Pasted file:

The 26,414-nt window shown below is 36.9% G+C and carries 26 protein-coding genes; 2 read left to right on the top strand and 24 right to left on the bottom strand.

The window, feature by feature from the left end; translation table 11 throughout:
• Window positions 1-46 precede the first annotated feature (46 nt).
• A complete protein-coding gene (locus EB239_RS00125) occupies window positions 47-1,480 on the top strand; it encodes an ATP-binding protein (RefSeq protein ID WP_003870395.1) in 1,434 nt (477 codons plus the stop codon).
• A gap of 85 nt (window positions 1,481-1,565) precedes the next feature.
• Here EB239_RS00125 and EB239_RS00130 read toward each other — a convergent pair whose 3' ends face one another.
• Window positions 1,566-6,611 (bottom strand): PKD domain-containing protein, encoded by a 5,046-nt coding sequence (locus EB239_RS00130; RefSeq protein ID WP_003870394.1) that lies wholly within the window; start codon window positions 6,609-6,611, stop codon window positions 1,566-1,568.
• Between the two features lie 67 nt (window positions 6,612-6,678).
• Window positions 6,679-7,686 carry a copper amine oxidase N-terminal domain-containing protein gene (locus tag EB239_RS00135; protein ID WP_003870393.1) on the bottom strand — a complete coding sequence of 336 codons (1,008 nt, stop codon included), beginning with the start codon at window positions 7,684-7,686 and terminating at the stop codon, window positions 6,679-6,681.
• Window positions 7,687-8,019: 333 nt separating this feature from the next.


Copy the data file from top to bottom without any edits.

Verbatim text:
The 26,414-nt window shown below is 36.9% G+C and carries 26 protein-coding genes; 2 read left to right on the top strand and 24 right to left on the bottom strand.

The window, feature by feature from the left end; translation table 11 throughout:
• Window positions 1-46 precede the first annotated feature (46 nt).
• A complete protein-coding gene (locus EB239_RS00125) occupies window positions 47-1,480 on the top strand; it encodes an ATP-binding protein (RefSeq protein ID WP_003870395.1) in 1,434 nt (477 codons plus the stop codon).
• A gap of 85 nt (window positions 1,481-1,565) precedes the next feature.
• Here EB239_RS00125 and EB239_RS00130 read toward each other — a convergent pair whose 3' ends face one another.
• Window positions 1,566-6,611 (bottom strand): PKD domain-containing protein, encoded by a 5,046-nt coding sequence (locus EB239_RS00130; RefSeq protein ID WP_003870394.1) that lies wholly within the window; start codon window positions 6,609-6,611, stop codon window positions 1,566-1,568.
• Between the two features lie 67 nt (window positions 6,612-6,678).
• Window positions 6,679-7,686 carry a copper amine oxidase N-terminal domain-containing protein gene (locus tag EB239_RS00135; protein ID WP_003870393.1) on the bottom strand — a complete coding sequence of 336 codons (1,008 nt, stop codon included), beginning with the start codon at window positions 7,684-7,686 and terminating at the stop codon, window positions 6,679-6,681.
• Window positions 7,687-8,019: 333 nt separating this feature from the next.